• Not having professionally set up firewalls and IT solutions. Each business is unique in its needs so get the solution that’s right for you and will keep your customers and data protected.
  • Shared accounts for accessing company data. This erases any form of accountability since individual employee names are not associated with certain actions.
  • If sensitive information is being sent via email or other unencrypted means of communication. Don’t leave anything up to chance and potential to be intercepted along the way.

In the case that you still find yourself subject to a data breach, you will need to know how to report the situation. Depending on your line of business, you may not be obligated to report an occurrence of a data breach. However, there are pros and cons of choosing to do so and choosing to ignore it. Keep in mind though, if you choose not to disclose the situation and it is later revealed, you could receive some negative PR and lose customer trust. However, if you choose to report it, the ICO regulates and enforces the Data Protection Act for the UK.

Found on the ICO website there are three different applications for reporting a data breach related crime.

  1. DPA Security Breach – This is for those companies who are not legally obliged to report data breaches. Although, the ICO recommends that serious cases be reported. It’s in good practice to notify your customers as well if they are at risk for further exposure to effects stemming from the initial breach. For example, if credit card information was stolen you would want to warn customers that these could be compromised. Another example is if a list of user passwords is leaked, then you would want to suggest that users reset their passwords.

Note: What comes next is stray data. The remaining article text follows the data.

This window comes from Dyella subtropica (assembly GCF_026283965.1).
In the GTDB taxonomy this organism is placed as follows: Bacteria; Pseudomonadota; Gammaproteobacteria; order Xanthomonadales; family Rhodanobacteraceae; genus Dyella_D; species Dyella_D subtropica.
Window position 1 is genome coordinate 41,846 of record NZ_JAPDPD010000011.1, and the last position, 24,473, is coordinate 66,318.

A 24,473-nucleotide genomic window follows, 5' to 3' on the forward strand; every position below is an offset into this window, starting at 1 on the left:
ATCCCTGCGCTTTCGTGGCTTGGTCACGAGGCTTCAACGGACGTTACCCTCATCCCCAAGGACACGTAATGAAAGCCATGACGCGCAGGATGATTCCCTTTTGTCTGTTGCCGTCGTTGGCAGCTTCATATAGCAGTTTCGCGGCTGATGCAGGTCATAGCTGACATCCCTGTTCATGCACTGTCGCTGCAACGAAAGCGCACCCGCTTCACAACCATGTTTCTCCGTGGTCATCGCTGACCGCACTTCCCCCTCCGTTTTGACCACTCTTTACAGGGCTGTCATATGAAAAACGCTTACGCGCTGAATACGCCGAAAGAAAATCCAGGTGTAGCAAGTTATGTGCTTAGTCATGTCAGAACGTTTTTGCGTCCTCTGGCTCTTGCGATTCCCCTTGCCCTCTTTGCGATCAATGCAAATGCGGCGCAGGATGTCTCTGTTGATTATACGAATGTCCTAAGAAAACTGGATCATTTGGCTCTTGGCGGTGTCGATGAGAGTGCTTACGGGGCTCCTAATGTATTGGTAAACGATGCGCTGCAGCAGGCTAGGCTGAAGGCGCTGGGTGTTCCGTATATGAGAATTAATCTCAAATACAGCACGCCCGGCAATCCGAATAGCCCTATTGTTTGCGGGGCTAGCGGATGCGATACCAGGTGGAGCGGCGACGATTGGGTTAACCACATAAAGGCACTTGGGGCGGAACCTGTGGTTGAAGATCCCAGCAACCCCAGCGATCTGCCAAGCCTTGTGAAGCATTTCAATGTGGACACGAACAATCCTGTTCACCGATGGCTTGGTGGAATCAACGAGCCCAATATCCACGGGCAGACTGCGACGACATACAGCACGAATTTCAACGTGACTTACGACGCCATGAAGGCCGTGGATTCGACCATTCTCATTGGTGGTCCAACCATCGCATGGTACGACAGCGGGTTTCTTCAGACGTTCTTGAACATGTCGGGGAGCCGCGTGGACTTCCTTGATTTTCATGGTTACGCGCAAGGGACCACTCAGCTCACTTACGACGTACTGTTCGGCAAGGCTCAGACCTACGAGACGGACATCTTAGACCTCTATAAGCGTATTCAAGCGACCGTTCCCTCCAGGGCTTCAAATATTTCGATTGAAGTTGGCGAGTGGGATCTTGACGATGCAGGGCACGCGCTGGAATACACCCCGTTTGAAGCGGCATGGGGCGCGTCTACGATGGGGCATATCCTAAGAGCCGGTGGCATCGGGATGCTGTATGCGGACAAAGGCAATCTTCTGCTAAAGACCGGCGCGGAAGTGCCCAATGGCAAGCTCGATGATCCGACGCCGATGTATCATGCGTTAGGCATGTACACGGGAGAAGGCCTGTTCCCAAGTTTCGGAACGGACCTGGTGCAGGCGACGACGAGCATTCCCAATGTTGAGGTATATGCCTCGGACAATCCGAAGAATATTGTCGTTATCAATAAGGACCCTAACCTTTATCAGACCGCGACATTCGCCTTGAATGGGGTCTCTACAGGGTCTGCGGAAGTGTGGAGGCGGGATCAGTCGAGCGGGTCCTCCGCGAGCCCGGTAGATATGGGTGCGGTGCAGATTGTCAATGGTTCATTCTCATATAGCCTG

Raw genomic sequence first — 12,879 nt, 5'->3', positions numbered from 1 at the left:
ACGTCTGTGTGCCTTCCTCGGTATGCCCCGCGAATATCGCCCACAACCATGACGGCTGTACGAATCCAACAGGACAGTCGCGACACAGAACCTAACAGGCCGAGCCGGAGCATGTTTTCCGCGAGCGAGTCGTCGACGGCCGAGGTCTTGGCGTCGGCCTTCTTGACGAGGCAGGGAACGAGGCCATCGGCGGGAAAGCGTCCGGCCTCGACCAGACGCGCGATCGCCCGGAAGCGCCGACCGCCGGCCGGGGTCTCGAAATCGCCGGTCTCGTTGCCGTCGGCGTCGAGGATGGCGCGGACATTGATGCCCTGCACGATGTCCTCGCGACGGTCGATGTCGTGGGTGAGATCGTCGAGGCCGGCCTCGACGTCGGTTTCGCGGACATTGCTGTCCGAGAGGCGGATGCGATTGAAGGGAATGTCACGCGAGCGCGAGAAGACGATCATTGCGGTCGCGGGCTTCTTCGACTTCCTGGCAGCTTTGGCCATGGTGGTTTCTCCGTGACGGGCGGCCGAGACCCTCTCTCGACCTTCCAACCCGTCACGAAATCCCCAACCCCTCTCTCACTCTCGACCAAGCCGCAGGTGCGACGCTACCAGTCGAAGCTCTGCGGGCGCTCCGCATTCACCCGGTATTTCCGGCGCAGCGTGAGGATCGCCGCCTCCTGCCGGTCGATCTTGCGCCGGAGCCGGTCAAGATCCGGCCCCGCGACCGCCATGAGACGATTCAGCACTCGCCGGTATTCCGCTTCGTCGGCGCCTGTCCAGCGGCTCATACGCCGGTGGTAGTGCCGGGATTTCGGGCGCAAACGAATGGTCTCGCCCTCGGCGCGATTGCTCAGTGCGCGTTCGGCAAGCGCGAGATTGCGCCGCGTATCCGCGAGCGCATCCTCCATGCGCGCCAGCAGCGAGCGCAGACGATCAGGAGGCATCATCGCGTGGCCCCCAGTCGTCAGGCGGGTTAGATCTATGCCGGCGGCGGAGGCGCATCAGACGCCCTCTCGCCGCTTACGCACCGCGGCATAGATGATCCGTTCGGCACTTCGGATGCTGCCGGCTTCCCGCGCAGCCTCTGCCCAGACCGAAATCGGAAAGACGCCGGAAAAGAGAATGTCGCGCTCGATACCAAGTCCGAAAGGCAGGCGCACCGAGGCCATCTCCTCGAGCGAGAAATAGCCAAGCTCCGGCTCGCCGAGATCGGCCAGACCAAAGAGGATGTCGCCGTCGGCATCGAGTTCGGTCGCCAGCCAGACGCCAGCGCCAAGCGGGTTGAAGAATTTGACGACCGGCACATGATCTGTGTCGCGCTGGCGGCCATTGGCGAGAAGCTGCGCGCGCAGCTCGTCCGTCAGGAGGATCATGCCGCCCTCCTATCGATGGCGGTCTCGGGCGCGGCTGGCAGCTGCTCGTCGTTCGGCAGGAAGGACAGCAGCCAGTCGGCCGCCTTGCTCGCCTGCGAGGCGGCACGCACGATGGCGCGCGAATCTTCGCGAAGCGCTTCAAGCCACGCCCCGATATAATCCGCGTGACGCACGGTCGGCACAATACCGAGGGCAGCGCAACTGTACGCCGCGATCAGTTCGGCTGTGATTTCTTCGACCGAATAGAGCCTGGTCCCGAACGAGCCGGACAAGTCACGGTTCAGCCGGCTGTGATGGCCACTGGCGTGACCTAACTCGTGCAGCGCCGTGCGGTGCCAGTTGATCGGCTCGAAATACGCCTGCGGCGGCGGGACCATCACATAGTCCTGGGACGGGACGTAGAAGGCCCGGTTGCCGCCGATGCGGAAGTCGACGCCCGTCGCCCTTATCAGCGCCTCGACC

2. PECR Security Breach – This is required under the Privacy and Electronic Communications Regulations (PECR) that all companies that provide a means of communication for its users be notified of any data breaches. This refers to companies like Facebook, Hotmail, WhatsApp, Snapchat and more. This report application is specifically designed for telecommunication and internet service providers.
  3. Unlawful Use of Personal Data Breach – This refers to any data that is illegally accessed or obtained and can be reported accordingly.

Depending on the sensitivity of the information that is compromised, you may consider notifying the authorities and other involved institutions. Going back to the example about credit cards, it may be wise to notify the authorities, as well and major credit card companies. After reporting the incident, we strongly recommend you follow some of the tips mentioned earlier in this article to strengthen your company’s data protection systems.

One of the biggest data breaches involving an online UK company, Think W3 Limited, left hackers with access to over one million credit and debit card records. The company was fined a whopping £150,000 for its lack of customer privacy protection. Most recently has been the explosive news which has seen the Yahoo Data Breach expose at least 500 million user accounts.